I came across a great story this week that puts this whole “wearable” discussion into perspective. U.S. Senator Charles E. Schumer is calling for the DOJ (Dept. of Justice) to create and fund a program to provide voluntary GPS tracking devices for children who have Autism or other developmental disorders.
I applaud this effort and realize that something calling for the government to fund connected devices is not unprecedented (a federal government program already in place to track seniors who have Alzheimer’s using GPS devices). I love the fact that connected devices can help provide this type of peace of mind for loved ones and caregivers, and even more so the fact that someone is out there championing efforts to help offset the cost of the device (which can be more than $100) and even the monthly service costs to those who are in need.
I keep rather close tabs on this matter for personal reasons. One of my wife’s best friends is the mother of an Autistic child and as a result we always tend to keep an eye out for things that can help. In particular, because of my role as Chief Editor of Connected World I am constantly trying to share new devices, apps, and other ideas with my wife’s friend. So needless to say I was excited to share this news today. Again, I applaud the efforts of Schumer, and for those who might be questioning whether or not this is necessary, I find his quote here to be particularly insightful:
He says: “The sights and sounds of cities, schools, and other busy places can be over-stimulating and distracting for children and teens with Autism, often leading to wandering as a way to escape. Voluntary tracking devices will help our teachers and parents in the event that the child runs away and, God forbid, goes missing. DOJ already funds these devices for individuals with Alzheimer’s and they should do the same for children with Autism Spectrum Disorder. Funding this program will help put school systems and parents of children and teens with Autism at ease knowing where their children are.”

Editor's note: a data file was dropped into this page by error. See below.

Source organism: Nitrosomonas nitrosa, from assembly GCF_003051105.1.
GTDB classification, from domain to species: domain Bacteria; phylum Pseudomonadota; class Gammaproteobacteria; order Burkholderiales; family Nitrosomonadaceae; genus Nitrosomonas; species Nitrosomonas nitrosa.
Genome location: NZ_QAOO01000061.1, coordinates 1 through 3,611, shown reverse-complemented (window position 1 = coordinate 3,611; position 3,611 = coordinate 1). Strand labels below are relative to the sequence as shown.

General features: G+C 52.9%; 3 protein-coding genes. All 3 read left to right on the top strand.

Some would characterize this as “bolting” or wandering—and officially this is called elopement, which means having a tendency to leave a safe place. Schumer’s proposed voluntary program for parents would be run by local law enforcement agencies and even include funding to help train individuals for how to use and maintain these devices.
So coming full circle with the whole connected devices discussion here, I think opportunities like this present yet another compelling argument for this whole burgeoning wearable-technology market. I’ve said before that while the market is hot right now with many players, I contest that those that ultimately exhibit staying power are the ones that differentiate themselves in two ways: usefulness and style.
In the case of this program, I believe success will be tied to the way in which the devices are able to hide, for lack of a better term, into the everyday lives of these children. In other words, a device clipped onto a belt might not be as readily embraced as perhaps a cool-looking watch or bracelet or anklet that becomes not only a potentially life-saving device, but also a fashionable accessory.
This is a big topic in the senior market these days and we have been testing out a few devices that are small and light weight enough so as not to pose as “tracking device” to seniors, but rather just another accessory that also happens to provide a useful function. This will be important for what Schumer is proposing as well. I hope the wearable technology market is taking notice of just how powerful a role they could be playing in this world beyond just providing some “cool” looking watch.